By Momivate's "Energy" CouncilMom, Ericka Moore
I can be changed by what happens to me.
To say that we have experienced change these past few years is an understatement. Covid has impacted every marker of stability we have relied upon. Some of us have handled this change better than others and have become sources of inspiration to those who need it. Families have struggled to continue normalcy and children sensed this interruption. As mothers, we are sensitive to the needs of our children and this global impact brought out the need to protect and screen our children from its harsh realities. At times, shielding our children is necessary, but sometimes, during moments of change, it is good to teach.
Change is certain to occur and the way we respond can be the difference between learning a tough but difficult lesson or sowing seeds of anger and bitterness. I believe it is the key to navigating and overcoming any mountain. Oxford Dictionary defines resilience as “the capacity to recover quickly from difficulties. Toughness.” It takes fortitude to continue a journey when met with obstacles. In order for a caterpillar to become a butterfly, it must struggle against the cocoon shell, then push its fluids down its wings so that the wings are strengthened to fly. That is the perfect picture of growth through resilience!
Listed below are five principles to improve resilience during moments of change. I am not a life coach, but I offer these principles as possible suggestions:
1) Understand you cannot control everything.
Control means safety and the lack of it can mean chaos. However, it is impossible to dictate and manage every detail of every situation in your life and the lives of those you love. It is okay to let go and prioritize the situations that need management. All situations do not need your influence.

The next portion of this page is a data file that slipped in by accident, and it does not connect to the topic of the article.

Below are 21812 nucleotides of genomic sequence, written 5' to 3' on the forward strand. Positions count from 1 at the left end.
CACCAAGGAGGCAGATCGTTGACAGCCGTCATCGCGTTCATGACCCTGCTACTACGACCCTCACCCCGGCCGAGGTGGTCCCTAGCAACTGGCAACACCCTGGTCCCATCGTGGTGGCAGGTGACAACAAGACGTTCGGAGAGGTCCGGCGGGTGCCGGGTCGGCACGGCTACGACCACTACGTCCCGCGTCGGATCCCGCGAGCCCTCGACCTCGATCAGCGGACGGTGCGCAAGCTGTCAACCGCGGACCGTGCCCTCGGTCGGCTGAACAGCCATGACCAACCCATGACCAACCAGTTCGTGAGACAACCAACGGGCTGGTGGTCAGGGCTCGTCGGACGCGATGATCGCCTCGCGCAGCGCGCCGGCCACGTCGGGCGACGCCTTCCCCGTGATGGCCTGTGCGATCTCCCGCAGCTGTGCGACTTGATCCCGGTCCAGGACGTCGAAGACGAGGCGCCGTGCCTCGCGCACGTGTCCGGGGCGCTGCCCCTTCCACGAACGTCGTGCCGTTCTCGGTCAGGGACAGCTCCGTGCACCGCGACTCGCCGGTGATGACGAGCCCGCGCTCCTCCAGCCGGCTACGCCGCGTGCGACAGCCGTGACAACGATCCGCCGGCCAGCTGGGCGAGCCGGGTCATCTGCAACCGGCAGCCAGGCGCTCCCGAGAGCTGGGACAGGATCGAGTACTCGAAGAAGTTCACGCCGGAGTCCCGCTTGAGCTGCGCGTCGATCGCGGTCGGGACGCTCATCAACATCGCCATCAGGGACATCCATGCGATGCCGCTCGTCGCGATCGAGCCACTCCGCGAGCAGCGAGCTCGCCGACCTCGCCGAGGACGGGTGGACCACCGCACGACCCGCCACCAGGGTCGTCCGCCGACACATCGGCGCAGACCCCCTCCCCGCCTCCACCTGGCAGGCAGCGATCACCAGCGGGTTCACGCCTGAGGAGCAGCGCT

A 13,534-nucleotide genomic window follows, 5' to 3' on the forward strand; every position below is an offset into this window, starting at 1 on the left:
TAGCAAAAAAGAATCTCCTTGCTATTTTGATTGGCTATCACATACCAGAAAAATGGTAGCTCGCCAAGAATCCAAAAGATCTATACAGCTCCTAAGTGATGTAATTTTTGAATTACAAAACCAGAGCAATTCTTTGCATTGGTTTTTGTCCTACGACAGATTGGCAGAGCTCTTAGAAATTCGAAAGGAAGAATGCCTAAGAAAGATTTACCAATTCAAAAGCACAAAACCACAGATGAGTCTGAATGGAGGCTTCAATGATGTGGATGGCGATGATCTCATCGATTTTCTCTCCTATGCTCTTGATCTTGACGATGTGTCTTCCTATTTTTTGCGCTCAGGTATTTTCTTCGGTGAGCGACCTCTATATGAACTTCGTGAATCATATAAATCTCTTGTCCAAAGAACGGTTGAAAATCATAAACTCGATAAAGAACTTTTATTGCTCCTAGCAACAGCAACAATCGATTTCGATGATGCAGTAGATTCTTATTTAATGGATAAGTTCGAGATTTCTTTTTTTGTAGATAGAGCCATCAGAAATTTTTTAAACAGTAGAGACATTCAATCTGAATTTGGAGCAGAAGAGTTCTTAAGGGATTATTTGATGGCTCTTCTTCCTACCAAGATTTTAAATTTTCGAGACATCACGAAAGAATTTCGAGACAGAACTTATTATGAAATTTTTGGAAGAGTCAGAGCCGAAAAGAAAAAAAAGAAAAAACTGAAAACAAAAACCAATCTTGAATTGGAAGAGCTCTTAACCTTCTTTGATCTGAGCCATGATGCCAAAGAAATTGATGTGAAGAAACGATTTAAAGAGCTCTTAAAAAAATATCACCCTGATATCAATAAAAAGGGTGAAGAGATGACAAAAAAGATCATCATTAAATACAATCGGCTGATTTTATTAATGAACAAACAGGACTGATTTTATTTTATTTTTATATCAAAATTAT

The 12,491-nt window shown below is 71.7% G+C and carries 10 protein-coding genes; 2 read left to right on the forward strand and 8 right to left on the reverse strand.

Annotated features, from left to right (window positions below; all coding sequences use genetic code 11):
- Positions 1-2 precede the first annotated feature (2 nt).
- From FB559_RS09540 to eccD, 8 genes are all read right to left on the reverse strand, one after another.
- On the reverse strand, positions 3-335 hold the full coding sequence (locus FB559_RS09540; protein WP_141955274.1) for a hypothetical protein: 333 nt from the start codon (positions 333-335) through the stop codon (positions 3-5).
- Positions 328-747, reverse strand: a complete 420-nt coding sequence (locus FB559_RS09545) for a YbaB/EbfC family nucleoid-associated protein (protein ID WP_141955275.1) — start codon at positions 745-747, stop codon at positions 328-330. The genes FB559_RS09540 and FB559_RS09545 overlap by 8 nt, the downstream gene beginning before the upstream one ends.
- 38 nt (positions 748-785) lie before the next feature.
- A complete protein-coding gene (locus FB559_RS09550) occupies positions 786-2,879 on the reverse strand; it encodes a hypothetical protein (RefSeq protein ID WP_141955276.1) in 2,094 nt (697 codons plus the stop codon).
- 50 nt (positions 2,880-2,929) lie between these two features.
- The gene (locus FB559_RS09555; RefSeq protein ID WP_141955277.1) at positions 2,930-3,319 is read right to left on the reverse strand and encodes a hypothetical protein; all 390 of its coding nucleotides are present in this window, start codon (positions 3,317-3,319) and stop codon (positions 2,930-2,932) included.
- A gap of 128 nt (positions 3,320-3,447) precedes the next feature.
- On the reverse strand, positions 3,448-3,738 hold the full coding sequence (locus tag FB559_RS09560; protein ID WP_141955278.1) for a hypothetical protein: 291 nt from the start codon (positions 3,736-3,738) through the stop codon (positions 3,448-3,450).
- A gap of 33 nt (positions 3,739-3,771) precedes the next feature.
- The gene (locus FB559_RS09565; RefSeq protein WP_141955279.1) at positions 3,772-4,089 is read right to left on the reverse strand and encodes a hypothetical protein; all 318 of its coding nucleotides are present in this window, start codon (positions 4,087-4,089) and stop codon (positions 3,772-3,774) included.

2) Recognize that yours is not the only path.
Your knowledge and experiences impact the path you take in decision making. However, it may not be the correct path for another. Your way is not the only way. Do not be afraid to see another point of view.
3) Seek wisdom. (Accept that you may not know the answers.)
We like to think we know it all but we do not. There is no harm in seeking wise counsel. Speaking to a trusted friend, family member, or counselor is smart. It may save you time, money, and heartache.
4) Remember, this is only temporary.
Change is awkward and does not always happen on a schedule. It does not stay awkward forever. Eventually, change becomes routine, and routines bond families and help children feel safe.
5) Take care of your mental, emotional, spiritual, and physical body.
It is vital to address mental, emotional, spiritual, and physical arenas in your life. Getting plenty of sleep, eating well, addressing stress, and nurturing your relationship with God is important. You are no good to anyone else if you are not being good to yourself. Remember to facilitate this for your children, also.
Growth and maturity are what keep us from becoming stagnant, and every experience teaches us more about the world and ourselves. Though some changes are forced on us, we can become stronger through them and see them as a chrysalis, enabling us to find new wings.
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